A Minimalist View On The Value Of Time


As a minimalist, I’m wrestling with the problem of time. How does time fit into the minimalist equation? Time is not the same as minimalist art or minimalism in architecture. Simple living does something amazing. It opens up more time in your schedule. What should you do with that extra time?

If you’re not a minimalist, you might think that we spend all our time in quiet meditation. That’s not true. Most minimalists choose to create something with the time they’ve freed up through living with less. I write and blog. Do I write and blog too much? That’s the question I’m wrestling with today. Should minimalists do less with their time? Should we not do any one thing in excess?

I Love The Sound Of A Ticking Clock

To me, focusing on the tick-tock of a clock is a meditation in its own right. It’s comforting. I know I only have so long to live, so what’s the best use of that time? I think each individual needs to search their own conscience for the answer to that question.

Wrestling With Time Is Something We All Must Do

I’ve been thinking about the best use of my time. I’ve been wrestling. I’ve made this list. This is my list. Yours may not be the same. I encourage you to create your own list.

  1. Family and friends: At the end of your life, you won’t care about how many books or records you sold. It won’t matter that you won the best CEO award. You’ll wish you’d have spent as much time as possible with your loved ones. In one list of five deathbed regrets I found, number four was staying in touch with friends. Spending time with your own family and friends is the most important thing you can do with the time you create by living a simple life.
  2. Teaching and learning: The number one deathbed regret is this: “I wish I’d had the courage to live a life true to myself, not the life others expected of me.” As a teacher, I’ve found something that truly represents who I am. When I’m teaching others, I know I’m doing something good for society. I encourage you to discover your true calling in life. Use your time to improve yourself in that area.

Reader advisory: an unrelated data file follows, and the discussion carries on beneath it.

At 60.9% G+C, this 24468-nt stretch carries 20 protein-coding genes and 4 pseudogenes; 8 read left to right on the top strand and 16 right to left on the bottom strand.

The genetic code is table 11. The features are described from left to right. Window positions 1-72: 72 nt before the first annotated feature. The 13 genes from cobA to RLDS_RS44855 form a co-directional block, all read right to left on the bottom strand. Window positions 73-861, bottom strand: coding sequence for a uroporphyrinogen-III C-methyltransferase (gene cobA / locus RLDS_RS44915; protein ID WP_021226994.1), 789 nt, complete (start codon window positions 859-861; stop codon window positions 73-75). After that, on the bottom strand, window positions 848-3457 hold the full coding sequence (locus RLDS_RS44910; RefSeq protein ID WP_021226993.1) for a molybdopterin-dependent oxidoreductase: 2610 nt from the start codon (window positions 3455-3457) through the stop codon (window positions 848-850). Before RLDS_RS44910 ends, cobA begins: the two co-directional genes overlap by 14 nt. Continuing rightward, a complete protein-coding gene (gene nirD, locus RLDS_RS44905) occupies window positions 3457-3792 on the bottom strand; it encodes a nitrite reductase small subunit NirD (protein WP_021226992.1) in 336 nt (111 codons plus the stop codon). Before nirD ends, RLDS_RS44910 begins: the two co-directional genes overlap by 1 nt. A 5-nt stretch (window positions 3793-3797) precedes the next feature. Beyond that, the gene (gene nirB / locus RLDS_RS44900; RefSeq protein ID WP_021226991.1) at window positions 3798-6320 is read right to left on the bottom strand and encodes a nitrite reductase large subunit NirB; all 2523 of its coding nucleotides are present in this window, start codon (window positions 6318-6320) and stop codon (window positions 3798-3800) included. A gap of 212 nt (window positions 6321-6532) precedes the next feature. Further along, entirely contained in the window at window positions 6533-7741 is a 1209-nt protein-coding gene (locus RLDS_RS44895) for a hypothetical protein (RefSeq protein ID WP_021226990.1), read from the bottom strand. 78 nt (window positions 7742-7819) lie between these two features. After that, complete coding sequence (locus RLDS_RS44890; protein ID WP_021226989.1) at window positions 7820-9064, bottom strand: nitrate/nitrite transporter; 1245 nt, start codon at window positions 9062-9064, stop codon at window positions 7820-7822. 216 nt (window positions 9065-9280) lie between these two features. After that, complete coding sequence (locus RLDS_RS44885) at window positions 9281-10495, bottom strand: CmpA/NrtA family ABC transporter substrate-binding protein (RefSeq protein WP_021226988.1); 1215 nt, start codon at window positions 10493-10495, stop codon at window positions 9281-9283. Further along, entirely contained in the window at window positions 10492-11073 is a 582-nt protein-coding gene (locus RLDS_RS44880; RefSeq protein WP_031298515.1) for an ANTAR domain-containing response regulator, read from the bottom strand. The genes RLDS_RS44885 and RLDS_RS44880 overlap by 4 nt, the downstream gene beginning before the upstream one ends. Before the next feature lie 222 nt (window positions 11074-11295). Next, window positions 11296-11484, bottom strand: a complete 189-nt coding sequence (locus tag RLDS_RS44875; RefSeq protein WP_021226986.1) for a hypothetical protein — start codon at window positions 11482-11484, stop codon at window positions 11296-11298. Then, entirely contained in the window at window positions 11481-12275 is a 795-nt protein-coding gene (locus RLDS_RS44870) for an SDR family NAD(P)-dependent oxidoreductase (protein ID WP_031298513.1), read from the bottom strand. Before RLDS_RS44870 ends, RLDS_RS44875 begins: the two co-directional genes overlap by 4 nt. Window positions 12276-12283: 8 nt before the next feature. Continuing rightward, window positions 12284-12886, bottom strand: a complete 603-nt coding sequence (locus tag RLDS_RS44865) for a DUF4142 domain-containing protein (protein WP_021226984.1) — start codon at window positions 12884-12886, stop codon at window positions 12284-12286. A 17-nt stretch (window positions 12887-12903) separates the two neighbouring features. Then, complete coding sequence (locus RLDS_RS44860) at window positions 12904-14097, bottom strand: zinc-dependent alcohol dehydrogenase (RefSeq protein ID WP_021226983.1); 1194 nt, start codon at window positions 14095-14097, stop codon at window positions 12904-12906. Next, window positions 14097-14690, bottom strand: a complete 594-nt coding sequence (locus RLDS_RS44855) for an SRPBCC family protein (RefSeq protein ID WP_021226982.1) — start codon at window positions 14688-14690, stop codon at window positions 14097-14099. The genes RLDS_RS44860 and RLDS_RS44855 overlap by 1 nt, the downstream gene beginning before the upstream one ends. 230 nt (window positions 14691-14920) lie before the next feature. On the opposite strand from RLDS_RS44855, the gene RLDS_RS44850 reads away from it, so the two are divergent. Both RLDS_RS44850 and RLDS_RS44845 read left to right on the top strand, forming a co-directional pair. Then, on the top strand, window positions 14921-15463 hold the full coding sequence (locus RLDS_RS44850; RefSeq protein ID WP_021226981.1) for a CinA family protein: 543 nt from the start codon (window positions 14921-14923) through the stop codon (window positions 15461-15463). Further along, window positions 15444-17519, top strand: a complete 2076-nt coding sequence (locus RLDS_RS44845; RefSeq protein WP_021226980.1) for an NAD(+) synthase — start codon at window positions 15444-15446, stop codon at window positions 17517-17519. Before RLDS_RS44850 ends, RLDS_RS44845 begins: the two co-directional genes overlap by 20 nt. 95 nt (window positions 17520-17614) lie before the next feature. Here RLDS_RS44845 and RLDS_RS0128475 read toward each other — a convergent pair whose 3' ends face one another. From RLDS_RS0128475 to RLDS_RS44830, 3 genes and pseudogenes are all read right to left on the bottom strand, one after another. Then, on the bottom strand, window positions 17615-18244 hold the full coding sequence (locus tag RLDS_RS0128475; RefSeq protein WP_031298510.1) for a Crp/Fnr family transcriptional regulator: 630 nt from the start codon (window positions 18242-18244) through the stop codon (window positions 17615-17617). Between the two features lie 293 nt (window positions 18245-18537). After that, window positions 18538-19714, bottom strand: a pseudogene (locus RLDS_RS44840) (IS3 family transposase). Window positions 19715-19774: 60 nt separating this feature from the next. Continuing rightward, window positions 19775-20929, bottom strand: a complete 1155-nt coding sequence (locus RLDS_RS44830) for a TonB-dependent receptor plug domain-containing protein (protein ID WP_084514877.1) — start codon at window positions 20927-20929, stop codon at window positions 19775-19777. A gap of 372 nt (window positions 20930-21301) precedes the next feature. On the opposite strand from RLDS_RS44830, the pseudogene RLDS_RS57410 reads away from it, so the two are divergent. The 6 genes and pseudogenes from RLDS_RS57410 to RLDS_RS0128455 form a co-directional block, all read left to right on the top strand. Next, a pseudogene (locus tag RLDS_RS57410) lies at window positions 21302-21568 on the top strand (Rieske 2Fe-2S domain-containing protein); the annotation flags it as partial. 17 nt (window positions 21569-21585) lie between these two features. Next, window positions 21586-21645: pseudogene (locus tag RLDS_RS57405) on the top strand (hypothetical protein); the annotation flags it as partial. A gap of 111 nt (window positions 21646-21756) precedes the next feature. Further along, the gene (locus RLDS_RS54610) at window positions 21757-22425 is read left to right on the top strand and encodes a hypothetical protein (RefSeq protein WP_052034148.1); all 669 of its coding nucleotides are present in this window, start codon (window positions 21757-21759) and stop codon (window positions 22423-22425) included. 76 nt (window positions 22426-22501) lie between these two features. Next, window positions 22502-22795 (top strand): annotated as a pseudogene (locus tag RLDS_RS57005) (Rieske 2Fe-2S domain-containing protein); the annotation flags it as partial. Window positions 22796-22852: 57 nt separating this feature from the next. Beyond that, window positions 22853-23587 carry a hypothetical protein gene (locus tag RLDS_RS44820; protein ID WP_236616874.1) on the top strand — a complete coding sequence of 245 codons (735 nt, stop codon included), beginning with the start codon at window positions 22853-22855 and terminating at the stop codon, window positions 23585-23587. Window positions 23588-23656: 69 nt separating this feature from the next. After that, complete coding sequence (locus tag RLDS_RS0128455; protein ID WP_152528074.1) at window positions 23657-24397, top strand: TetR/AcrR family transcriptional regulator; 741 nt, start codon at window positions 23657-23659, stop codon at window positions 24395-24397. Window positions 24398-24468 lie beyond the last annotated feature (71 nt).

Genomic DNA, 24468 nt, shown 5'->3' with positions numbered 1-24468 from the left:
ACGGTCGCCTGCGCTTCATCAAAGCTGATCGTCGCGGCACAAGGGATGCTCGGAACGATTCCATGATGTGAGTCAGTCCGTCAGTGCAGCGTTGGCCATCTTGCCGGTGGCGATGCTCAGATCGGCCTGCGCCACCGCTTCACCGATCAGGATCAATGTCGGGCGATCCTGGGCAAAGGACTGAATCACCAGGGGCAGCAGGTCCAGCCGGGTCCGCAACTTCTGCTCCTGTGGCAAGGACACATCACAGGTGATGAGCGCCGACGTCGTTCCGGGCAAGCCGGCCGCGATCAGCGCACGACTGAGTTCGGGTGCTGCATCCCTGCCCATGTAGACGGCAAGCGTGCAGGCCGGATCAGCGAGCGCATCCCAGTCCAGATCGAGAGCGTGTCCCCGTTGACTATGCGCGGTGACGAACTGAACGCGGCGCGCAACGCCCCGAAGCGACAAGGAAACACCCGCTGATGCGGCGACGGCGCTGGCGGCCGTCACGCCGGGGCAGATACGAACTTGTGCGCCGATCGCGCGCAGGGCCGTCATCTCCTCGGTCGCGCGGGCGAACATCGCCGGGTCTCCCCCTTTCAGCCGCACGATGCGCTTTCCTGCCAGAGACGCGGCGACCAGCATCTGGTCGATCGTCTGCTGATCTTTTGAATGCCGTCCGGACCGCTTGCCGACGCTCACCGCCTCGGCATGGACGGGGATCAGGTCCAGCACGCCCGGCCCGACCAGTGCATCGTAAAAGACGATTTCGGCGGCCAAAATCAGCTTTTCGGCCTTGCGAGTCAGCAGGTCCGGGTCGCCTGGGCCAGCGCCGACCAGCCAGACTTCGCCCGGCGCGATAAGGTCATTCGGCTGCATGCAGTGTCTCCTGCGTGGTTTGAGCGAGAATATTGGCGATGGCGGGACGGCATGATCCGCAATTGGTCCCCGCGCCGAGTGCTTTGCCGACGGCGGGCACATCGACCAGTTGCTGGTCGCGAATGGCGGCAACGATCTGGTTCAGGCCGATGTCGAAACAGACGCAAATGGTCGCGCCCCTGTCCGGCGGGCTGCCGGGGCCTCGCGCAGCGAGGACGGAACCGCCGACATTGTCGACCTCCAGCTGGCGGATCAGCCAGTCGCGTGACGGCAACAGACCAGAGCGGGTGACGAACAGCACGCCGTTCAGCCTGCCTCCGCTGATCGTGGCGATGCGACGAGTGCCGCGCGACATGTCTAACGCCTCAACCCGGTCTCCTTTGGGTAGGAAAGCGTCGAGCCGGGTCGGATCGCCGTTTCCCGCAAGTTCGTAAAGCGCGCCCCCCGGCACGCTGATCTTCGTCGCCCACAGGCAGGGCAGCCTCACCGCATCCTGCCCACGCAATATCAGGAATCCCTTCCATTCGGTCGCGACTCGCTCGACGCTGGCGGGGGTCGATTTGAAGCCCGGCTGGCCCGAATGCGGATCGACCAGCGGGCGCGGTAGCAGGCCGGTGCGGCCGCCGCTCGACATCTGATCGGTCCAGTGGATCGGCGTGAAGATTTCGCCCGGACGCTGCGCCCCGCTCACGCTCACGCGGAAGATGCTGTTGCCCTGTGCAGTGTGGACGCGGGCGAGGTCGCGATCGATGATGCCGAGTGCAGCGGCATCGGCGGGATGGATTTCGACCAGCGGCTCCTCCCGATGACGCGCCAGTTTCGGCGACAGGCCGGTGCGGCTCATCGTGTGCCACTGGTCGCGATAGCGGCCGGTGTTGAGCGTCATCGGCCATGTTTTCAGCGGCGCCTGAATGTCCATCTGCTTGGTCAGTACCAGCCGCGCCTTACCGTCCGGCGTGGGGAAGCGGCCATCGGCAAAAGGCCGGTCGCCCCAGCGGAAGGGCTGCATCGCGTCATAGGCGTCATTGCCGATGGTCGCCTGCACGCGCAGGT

3. Writing and sharing: Another deathbed regret: “I wish I’d had the courage to express my feelings.” When we write our stories, we express ourselves. We teach others. For me, writing is something I do for the sake of writing itself. If you’ve visited my Dan Erickson blog, you know that I wrote a book about my struggle with forgiveness after being a child victim of a cult. Writing can be therapeutical. Sharing your writing can help others who have experienced similar events.
  4. Nature and exercise: Living simple allows you to spend more time in nature. When you stop spending time in the fast-paced world of commerce, you open up time for slow walks in the wilderness. You don’t have to drive far. You can find a local trail and take a walk or a run. You can go out in your backyard and practice karate or plant a garden. Get outside. Breathe the fresh air. Exercise.
  5. God and meditation: You might think that all minimalists practice Eastern religious rituals. That’s not true. Jesus was as much a minimalist as any Zen master. In my book, Get Back To Where You Are: A Guide To Finding Yourself In The Present Moment, I point out that prayer and meditation can be done as we do simple tasks. Prayer and meditation connect us to something greater. Can you think of a better use of our time than this?

Have You Done Your Own Wrestling?

Take some time to evaluate your own life. Could you free up more time by living more simply? If you had more time, what would you do with it? These are important questions for all of us to ask. I encourage you to do your own wrestling with time. I know I’ll keep thinking about the best use of my time. You only get one chance to live. Make sure you don’t have regrets on your deathbed.

Here’s something simple you can do with your time. Get my free ebook, The Happiness of Simple. It only takes about an hour to read, but the lessons can last a lifetime. No sign up is required. Just click and read.

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James Ewen
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